Project Augustine

Home » Posts tagged 'transcendence'

Tag Archives: transcendence

Archives

UPDATE: “Groaning of Creation” – Chapter 4: Part III

 

Image result for atonement

Does God need to experience pain and suffering like we do necessary for Objective atonement?

 

We complete chapter 4 of Christopher Southgate’s The Groaning of Creation.

Here are our essays.

 

 

Chapter 4: “An Adventure in the Theology of Creation” – Part II

Image result for trinity

Deep intratrinitarian kenosis

 

We will finish the rest of Chapter 4 of Southgate’s The Groaning of Creation.

Please answer one of the questions below:

(more…)

UPDATE: Chapter 4.4 – “Developing a Theology of Evolutionary Creation”

 

Image result for self-transcendence

Does evolutionary creation lend itself to self-transcendence?

 

During our conversation last Sunday, we had a hard time trying to grasp Southgate’s meaning of the word “transcendence”.  We also had a hard time defining the word “love” as well in a philosophical sense.  Seems simple enough until you get down the deep theological and philosophical aspects of it rather than the simple everyday notions of the word “love”.

Here are our essays.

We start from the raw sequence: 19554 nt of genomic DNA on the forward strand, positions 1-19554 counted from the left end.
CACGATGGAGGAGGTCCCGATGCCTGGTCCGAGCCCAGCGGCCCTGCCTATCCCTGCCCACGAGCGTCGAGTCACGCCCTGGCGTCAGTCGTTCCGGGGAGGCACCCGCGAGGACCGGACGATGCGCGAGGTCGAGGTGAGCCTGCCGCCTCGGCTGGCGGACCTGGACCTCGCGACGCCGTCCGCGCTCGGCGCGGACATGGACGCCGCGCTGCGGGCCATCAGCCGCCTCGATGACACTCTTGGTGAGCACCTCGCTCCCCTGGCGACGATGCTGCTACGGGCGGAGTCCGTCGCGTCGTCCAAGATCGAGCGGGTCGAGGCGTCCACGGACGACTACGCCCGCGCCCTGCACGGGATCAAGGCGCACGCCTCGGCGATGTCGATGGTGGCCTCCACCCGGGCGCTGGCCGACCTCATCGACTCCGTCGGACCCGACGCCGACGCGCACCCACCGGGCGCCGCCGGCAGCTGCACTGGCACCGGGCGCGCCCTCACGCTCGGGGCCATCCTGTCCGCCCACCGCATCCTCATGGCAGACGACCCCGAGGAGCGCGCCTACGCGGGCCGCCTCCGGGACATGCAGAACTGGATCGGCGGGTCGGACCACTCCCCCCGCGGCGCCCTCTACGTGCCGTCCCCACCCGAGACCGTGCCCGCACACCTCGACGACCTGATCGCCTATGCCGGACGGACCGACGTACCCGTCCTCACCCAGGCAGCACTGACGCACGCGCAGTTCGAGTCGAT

Questions for ‘Confessions’ Book I: Chapters 1 – 10

 

Infant sinner

Don’t let this baby’s unbearable cuteness deceive you. She’s a helpless, natural born sinner according to Augustine.

 

Hi everyone, we will be covering Book I, chapters 1 – 10.

 

Augustine titled his deeply philosophical and theological autobiography Confessions to implicate two aspects of the form the work would take. To ‘confess’, in Augustine’s time, meant both to give an account of one’s faults to God and to praise God or to speak one’s love for God. These two aims come together in the Confessions in an elegant but complex sense: Augustine narrates his ascent from sinfulness to faithfulness not simply for the practical edification of his readers, but also because he believes that his narrative itself is really a story about God’s greatness and of the fundamental love all things have for Him. Thus, in the Confessions form equals content to a large degree—the natural form for Augustine’s story of redemption to take would be a direct address to God, since it is God who must be thanked for such redemption. (That said, a direct address to God was a highly original form for Augustine to have used at the time).

(more…)